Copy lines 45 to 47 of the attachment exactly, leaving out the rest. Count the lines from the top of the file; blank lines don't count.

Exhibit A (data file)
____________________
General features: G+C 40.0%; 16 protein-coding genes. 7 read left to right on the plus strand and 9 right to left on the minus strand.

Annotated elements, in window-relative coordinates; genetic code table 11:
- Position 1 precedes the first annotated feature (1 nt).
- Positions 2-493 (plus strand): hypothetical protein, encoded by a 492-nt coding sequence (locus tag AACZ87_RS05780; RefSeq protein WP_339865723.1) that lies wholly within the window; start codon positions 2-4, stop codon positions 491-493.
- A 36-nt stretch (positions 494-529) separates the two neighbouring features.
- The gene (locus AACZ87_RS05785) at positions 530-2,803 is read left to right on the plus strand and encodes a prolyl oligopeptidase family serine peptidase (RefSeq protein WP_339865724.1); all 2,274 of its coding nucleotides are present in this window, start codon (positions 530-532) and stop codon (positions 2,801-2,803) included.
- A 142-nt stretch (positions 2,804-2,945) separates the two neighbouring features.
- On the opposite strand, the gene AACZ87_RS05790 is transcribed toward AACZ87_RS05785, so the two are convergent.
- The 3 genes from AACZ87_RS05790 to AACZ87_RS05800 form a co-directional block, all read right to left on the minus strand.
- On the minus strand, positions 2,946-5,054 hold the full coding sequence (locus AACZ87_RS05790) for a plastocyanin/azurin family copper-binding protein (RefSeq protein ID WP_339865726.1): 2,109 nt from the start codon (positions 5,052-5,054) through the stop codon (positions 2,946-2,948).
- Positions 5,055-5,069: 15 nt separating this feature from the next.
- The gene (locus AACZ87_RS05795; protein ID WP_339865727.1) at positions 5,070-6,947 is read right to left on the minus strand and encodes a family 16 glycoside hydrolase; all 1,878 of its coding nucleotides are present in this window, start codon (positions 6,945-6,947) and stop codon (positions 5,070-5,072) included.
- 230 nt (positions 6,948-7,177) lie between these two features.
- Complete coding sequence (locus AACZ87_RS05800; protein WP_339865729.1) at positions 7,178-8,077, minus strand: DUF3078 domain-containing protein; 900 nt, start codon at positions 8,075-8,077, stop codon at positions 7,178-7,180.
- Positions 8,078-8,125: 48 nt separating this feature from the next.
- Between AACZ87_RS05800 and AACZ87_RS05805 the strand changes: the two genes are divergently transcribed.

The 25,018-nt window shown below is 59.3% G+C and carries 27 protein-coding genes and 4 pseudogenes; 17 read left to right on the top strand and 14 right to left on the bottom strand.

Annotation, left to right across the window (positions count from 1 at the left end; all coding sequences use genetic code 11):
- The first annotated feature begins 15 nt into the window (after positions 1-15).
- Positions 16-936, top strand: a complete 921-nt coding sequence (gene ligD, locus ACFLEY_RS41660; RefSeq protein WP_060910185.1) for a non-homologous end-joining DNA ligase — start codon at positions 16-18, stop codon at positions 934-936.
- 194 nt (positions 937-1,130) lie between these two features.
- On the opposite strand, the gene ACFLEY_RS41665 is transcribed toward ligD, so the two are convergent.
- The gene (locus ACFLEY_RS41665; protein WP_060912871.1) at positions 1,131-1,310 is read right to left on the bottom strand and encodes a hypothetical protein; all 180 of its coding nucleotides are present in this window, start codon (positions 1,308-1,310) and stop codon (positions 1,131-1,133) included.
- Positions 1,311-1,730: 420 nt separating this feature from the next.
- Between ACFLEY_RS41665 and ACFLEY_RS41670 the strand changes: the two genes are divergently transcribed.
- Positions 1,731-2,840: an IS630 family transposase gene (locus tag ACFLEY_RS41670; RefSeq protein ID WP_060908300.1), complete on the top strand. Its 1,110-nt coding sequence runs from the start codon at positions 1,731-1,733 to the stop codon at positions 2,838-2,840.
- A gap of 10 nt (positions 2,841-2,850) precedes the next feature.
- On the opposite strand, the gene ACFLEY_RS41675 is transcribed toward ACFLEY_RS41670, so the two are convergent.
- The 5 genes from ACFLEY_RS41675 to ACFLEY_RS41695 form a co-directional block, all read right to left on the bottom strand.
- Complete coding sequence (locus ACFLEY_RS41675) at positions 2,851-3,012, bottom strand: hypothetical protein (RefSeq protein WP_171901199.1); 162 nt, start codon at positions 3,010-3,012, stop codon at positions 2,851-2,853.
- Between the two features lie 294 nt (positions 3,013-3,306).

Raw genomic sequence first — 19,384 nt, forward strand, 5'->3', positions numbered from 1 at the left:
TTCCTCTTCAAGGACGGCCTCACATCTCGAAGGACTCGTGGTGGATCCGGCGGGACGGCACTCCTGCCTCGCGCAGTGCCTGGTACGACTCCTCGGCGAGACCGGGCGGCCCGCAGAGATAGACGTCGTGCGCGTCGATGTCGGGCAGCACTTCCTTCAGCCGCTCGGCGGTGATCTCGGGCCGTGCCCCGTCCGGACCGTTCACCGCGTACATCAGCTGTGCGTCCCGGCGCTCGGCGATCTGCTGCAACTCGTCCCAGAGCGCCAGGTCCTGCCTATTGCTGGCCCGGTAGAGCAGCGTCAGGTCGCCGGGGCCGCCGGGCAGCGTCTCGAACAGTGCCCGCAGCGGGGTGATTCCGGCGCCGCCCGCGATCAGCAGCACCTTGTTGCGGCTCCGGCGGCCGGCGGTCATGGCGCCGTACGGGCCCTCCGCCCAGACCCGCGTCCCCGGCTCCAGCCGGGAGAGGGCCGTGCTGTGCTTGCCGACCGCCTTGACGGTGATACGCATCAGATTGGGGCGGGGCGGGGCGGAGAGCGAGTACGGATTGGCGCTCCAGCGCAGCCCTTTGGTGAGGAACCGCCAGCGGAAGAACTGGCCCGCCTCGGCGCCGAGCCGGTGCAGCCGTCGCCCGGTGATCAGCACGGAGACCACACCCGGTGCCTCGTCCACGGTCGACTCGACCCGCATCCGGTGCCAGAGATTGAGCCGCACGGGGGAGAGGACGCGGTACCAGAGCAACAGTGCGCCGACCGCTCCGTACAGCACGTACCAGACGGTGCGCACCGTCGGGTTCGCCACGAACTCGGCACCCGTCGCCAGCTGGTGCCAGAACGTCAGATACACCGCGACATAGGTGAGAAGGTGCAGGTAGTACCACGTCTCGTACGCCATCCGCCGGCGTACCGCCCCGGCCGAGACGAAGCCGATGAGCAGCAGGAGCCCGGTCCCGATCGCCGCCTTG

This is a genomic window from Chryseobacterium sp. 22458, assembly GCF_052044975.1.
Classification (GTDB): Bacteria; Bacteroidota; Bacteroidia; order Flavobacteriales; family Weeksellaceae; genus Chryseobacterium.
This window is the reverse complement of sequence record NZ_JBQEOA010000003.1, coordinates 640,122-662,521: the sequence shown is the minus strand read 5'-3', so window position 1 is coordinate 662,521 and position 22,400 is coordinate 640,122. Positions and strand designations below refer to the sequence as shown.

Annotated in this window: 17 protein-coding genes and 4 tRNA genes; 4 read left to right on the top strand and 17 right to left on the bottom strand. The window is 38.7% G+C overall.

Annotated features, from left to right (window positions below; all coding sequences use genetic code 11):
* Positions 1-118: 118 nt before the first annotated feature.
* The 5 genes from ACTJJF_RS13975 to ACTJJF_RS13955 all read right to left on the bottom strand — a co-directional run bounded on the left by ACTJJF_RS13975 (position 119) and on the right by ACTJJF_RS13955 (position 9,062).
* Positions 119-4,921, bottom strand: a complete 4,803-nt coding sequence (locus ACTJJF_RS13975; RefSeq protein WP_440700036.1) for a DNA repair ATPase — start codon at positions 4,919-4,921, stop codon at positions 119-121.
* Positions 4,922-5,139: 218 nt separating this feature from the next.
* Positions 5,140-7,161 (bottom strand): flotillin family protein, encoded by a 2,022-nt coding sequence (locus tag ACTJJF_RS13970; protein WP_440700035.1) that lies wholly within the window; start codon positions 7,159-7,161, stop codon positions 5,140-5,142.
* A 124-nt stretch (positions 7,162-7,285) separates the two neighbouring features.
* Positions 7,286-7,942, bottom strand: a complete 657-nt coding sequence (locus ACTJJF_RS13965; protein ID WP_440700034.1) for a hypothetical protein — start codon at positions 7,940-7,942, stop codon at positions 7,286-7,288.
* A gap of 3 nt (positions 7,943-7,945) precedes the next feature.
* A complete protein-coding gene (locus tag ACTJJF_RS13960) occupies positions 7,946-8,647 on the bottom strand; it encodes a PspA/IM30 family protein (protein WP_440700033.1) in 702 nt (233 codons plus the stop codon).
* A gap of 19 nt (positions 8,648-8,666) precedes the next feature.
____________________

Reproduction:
* Positions 7,286-7,942, bottom strand: a complete 657-nt coding sequence (locus ACTJJF_RS13965; protein ID WP_440700034.1) for a hypothetical protein — start codon at positions 7,940-7,942, stop codon at positions 7,286-7,288.
* A gap of 3 nt (positions 7,943-7,945) precedes the next feature.
* A complete protein-coding gene (locus tag ACTJJF_RS13960) occupies positions 7,946-8,647 on the bottom strand; it encodes a PspA/IM30 family protein (protein WP_440700033.1) in 702 nt (233 codons plus the stop codon).